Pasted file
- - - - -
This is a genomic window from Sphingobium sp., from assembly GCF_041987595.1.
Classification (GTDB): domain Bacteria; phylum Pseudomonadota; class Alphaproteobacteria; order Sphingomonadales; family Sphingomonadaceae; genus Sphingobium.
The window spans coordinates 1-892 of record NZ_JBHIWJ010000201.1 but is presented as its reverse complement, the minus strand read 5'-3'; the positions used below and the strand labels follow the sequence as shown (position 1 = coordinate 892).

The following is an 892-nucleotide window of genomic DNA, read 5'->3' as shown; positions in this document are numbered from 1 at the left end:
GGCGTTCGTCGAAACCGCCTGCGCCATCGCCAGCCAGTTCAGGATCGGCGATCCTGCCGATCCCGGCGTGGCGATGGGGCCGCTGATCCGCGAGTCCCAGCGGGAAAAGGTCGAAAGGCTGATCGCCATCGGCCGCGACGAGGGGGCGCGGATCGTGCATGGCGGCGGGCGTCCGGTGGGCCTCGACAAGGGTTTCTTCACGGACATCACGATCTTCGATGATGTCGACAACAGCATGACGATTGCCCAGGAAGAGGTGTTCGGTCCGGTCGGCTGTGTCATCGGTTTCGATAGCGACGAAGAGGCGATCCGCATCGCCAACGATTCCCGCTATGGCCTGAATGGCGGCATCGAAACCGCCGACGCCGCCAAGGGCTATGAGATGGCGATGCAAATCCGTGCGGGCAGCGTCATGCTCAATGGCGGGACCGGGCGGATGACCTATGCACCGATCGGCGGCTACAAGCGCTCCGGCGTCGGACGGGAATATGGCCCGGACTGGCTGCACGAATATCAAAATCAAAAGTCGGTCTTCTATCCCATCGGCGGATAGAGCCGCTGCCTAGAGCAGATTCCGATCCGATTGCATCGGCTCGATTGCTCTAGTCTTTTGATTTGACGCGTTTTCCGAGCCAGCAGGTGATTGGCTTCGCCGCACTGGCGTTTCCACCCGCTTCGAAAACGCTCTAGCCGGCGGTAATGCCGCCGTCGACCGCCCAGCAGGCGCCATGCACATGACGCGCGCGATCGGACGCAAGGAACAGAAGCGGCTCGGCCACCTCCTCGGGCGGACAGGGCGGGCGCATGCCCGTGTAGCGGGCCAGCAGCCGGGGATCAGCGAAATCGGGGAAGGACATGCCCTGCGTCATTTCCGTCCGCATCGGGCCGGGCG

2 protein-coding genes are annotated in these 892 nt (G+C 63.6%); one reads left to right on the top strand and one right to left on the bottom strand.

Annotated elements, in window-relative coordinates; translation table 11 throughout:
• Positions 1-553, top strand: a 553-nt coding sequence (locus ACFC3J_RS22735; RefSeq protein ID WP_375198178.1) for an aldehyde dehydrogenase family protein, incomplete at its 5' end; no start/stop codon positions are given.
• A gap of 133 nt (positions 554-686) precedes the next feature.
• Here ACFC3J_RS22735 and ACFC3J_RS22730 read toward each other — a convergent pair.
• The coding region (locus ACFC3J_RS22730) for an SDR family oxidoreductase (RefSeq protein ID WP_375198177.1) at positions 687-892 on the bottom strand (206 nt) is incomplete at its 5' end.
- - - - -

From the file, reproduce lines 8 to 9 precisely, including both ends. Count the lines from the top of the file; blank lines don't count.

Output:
• Positions 1-553, top strand: a 553-nt coding sequence (locus ACFC3J_RS22735; RefSeq protein ID WP_375198178.1) for an aldehyde dehydrogenase family protein, incomplete at its 5' end; no start/stop codon positions are given.
• A gap of 133 nt (positions 554-686) precedes the next feature.